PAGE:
Author

Ahmad Shokr

Ahmad Shokr

Junior Research Fellow at the Crown Center and Assistant Professor of History at Swarthmore College.

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Sisi's Egypt: Building Political Legitimacy amidst Economic Crises


Ahmad Shokr
Middle East Brief 106, February 2017

Summary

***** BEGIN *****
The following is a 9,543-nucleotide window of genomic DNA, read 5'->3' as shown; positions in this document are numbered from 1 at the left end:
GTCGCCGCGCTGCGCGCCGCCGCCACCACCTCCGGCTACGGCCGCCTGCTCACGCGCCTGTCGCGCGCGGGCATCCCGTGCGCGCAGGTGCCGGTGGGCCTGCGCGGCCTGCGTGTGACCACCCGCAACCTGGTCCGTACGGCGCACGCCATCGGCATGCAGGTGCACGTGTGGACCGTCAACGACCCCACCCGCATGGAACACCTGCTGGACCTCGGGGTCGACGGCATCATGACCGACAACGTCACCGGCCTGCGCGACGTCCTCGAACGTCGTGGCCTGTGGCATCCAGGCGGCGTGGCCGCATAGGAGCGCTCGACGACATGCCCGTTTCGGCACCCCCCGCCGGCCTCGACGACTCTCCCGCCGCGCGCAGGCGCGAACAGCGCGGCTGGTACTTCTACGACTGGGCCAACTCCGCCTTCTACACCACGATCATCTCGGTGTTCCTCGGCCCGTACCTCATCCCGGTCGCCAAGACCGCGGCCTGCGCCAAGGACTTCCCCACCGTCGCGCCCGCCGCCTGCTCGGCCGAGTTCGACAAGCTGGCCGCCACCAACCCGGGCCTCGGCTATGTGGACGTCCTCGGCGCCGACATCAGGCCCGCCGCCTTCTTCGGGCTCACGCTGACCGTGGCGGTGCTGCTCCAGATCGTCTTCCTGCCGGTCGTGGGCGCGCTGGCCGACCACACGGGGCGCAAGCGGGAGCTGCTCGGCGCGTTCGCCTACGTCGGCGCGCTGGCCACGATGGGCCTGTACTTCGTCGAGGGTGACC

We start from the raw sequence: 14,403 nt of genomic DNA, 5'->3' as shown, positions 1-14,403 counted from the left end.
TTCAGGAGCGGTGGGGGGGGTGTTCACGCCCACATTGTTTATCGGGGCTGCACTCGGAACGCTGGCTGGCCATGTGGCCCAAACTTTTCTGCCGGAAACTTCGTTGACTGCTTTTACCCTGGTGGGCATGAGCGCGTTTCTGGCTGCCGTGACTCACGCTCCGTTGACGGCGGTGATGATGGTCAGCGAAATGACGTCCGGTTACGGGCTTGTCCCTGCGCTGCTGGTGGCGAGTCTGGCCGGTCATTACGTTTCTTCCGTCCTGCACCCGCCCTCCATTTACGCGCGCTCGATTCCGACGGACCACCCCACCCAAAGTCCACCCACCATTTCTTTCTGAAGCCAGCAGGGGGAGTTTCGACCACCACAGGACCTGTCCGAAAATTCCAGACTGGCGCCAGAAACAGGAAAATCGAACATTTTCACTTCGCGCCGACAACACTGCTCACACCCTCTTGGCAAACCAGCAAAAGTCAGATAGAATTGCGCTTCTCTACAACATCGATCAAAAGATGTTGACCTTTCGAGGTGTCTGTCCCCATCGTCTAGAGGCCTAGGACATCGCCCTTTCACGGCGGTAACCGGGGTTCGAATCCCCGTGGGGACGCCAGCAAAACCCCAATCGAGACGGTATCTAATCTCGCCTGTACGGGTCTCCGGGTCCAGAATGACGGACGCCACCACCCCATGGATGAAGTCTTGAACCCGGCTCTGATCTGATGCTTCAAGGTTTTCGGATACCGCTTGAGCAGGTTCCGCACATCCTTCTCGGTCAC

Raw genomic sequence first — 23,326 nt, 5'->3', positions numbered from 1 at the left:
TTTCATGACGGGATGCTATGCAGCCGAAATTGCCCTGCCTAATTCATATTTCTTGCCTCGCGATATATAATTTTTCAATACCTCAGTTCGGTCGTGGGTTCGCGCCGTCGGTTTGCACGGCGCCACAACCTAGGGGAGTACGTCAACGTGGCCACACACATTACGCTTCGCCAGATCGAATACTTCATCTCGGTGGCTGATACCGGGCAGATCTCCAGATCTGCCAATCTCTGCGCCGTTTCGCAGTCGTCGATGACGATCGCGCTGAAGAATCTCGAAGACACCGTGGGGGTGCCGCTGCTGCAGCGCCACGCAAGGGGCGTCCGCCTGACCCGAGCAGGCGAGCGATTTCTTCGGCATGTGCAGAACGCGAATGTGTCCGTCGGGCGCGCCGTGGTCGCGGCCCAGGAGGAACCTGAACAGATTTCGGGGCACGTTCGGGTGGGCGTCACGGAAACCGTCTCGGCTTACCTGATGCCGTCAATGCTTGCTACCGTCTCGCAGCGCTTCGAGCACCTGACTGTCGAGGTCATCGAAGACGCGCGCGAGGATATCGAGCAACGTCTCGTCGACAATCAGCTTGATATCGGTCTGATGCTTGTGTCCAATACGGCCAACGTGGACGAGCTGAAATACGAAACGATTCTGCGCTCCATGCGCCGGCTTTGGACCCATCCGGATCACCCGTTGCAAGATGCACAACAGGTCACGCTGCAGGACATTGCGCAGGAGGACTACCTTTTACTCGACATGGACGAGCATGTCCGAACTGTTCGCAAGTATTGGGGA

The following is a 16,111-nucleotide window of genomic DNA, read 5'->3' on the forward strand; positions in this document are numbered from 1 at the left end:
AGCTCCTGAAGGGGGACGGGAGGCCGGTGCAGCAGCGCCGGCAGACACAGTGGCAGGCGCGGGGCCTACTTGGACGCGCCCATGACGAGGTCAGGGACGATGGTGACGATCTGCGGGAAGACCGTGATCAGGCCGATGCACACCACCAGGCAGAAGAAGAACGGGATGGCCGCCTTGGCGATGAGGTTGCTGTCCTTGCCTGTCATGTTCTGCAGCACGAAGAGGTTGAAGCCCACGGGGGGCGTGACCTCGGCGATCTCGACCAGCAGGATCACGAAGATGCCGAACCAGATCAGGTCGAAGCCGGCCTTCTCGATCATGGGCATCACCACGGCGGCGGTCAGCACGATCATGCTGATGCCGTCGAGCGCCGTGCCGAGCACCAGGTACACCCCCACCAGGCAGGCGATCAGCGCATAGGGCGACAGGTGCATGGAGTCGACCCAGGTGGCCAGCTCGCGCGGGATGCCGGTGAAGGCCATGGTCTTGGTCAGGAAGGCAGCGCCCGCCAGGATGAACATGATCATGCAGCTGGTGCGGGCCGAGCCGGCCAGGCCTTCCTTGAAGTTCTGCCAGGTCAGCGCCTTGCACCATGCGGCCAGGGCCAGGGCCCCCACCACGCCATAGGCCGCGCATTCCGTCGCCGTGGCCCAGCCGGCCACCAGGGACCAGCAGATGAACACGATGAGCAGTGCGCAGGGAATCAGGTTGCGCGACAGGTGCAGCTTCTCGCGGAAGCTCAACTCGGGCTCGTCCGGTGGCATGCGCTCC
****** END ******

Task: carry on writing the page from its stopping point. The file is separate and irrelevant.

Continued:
On November 3, 2016, the government of Egyptian President Abdel Fattah el-Sisi accelerated the implementation of a set of economic decisions that previous governments had feared to undertake. The reforms—an austerity program including subsidy cuts; currency reform; and increased indirect taxes— have been gradually adopted in the lead-up to an agreement for a major loan from the International Monetary Fund (IMF). Egypt’s decision to float its currency immediately caused the value of the Egyptian pound to crash almost 50 percent against the U.S. dollar. Along with earlier subsidy cuts, these reforms have created a set of inflationary pressures. These painful measures have accordingly frustrated many Egyptians, even as many observers see them as necessary to restore economic stability. In this Brief, Ahmad Shokr explores how Sisi’s chosen economic course might affect his government’s political legitimacy in the coming years. He argues that under current economic conditions, the government will find it difficult to use economic policy as a means of building a durable social coalition that can strengthen its political authority.


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